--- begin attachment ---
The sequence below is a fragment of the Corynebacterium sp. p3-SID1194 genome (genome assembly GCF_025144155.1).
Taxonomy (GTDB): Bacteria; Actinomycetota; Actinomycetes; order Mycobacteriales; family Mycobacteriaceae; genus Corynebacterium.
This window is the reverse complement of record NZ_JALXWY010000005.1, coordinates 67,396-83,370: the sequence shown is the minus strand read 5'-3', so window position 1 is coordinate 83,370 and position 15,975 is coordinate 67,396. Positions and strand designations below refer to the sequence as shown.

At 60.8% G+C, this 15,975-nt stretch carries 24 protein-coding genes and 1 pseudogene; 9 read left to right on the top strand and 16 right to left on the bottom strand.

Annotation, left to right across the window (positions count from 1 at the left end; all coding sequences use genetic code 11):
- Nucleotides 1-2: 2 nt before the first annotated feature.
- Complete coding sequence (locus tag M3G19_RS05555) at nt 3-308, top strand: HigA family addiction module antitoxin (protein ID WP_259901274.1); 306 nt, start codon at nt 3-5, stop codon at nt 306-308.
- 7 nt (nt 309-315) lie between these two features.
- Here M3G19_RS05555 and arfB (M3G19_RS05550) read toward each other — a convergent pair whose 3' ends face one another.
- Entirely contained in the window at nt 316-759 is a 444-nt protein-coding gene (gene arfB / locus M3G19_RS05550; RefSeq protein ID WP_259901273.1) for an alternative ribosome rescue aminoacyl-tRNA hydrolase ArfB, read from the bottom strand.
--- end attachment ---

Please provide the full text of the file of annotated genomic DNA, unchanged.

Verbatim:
The sequence below is a fragment of the Corynebacterium sp. p3-SID1194 genome (genome assembly GCF_025144155.1).
Taxonomy (GTDB): Bacteria; Actinomycetota; Actinomycetes; order Mycobacteriales; family Mycobacteriaceae; genus Corynebacterium.
This window is the reverse complement of record NZ_JALXWY010000005.1, coordinates 67,396-83,370: the sequence shown is the minus strand read 5'-3', so window position 1 is coordinate 83,370 and position 15,975 is coordinate 67,396. Positions and strand designations below refer to the sequence as shown.

At 60.8% G+C, this 15,975-nt stretch carries 24 protein-coding genes and 1 pseudogene; 9 read left to right on the top strand and 16 right to left on the bottom strand.

Annotation, left to right across the window (positions count from 1 at the left end; all coding sequences use genetic code 11):
- Nucleotides 1-2: 2 nt before the first annotated feature.
- Complete coding sequence (locus tag M3G19_RS05555) at nt 3-308, top strand: HigA family addiction module antitoxin (protein ID WP_259901274.1); 306 nt, start codon at nt 3-5, stop codon at nt 306-308.
- 7 nt (nt 309-315) lie between these two features.
- Here M3G19_RS05555 and arfB (M3G19_RS05550) read toward each other — a convergent pair whose 3' ends face one another.
- Entirely contained in the window at nt 316-759 is a 444-nt protein-coding gene (gene arfB / locus M3G19_RS05550; RefSeq protein ID WP_259901273.1) for an alternative ribosome rescue aminoacyl-tRNA hydrolase ArfB, read from the bottom strand.